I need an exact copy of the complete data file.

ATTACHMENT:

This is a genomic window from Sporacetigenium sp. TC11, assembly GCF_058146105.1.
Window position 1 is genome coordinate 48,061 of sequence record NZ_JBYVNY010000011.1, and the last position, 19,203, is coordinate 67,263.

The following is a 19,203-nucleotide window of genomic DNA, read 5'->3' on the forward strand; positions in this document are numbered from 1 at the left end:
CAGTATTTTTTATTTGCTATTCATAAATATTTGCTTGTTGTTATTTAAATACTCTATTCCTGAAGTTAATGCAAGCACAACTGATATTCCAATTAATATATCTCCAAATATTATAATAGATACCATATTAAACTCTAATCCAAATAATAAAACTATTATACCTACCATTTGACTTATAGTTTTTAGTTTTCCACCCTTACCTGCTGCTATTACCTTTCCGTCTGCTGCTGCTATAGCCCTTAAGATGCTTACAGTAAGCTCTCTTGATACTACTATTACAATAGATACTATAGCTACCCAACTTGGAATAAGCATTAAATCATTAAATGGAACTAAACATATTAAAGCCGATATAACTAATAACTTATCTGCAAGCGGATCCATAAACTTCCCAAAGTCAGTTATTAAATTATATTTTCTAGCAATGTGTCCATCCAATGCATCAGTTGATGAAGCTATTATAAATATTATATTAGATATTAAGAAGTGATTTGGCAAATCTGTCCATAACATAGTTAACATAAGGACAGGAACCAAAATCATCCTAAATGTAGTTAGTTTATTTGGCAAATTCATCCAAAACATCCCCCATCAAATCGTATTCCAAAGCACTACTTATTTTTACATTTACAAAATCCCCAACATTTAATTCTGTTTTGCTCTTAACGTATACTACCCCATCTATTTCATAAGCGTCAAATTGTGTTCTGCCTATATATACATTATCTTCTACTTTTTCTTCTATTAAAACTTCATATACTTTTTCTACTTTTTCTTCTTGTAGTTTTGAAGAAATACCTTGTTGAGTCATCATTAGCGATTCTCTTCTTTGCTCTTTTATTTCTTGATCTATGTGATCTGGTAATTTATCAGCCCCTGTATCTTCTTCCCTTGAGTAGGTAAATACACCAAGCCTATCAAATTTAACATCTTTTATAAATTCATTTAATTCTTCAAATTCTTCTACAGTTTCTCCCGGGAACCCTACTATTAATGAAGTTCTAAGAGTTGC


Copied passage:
This is a genomic window from Sporacetigenium sp. TC11, assembly GCF_058146105.1.
Window position 1 is genome coordinate 48,061 of sequence record NZ_JBYVNY010000011.1, and the last position, 19,203, is coordinate 67,263.

The following is a 19,203-nucleotide window of genomic DNA, read 5'->3' on the forward strand; positions in this document are numbered from 1 at the left end:
CAGTATTTTTTATTTGCTATTCATAAATATTTGCTTGTTGTTATTTAAATACTCTATTCCTGAAGTTAATGCAAGCACAACTGATATTCCAATTAATATATCTCCAAATATTATAATAGATACCATATTAAACTCTAATCCAAATAATAAAACTATTATACCTACCATTTGACTTATAGTTTTTAGTTTTCCACCCTTACCTGCTGCTATTACCTTTCCGTCTGCTGCTGCTATAGCCCTTAAGATGCTTACAGTAAGCTCTCTTGATACTACTATTACAATAGATACTATAGCTACCCAACTTGGAATAAGCATTAAATCATTAAATGGAACTAAACATATTAAAGCCGATATAACTAATAACTTATCTGCAAGCGGATCCATAAACTTCCCAAAGTCAGTTATTAAATTATATTTTCTAGCAATGTGTCCATCCAATGCATCAGTTGATGAAGCTATTATAAATATTATATTAGATATTAAGAAGTGATTTGGCAAATCTGTCCATAACATAGTTAACATAAGGACAGGAACCAAAATCATCCTAAATGTAGTTAGTTTATTTGGCAAATTCATCCAAAACATCCCCCATCAAATCGTATTCCAAAGCACTACTTATTTTTACATTTACAAAATCCCCAACATTTAATTCTGTTTTGCTCTTAACGTATACTACCCCATCTATTTCATAAGCGTCAAATTGTGTTCTGCCTATATATACATTATCTTCTACTTTTTCTTCTATTAAAACTTCATATACTTTTTCTACTTTTTCTTCTTGTAGTTTTGAAGAAATACCTTGTTGAGTCATCATTAGCGATTCTCTTCTTTGCTCTTTTATTTCTTGATCTATGTGATCTGGTAATTTATCAGCCCCTGTATCTTCTTCCCTTGAGTAGGTAAATACACCAAGCCTATCAAATTTAACATCTTTTATAAATTCATTTAATTCTTCAAATTCTTCTACAGTTTCTCCCGGGAACCCTACTATTAATGAAGTTCTAAGAGTTGC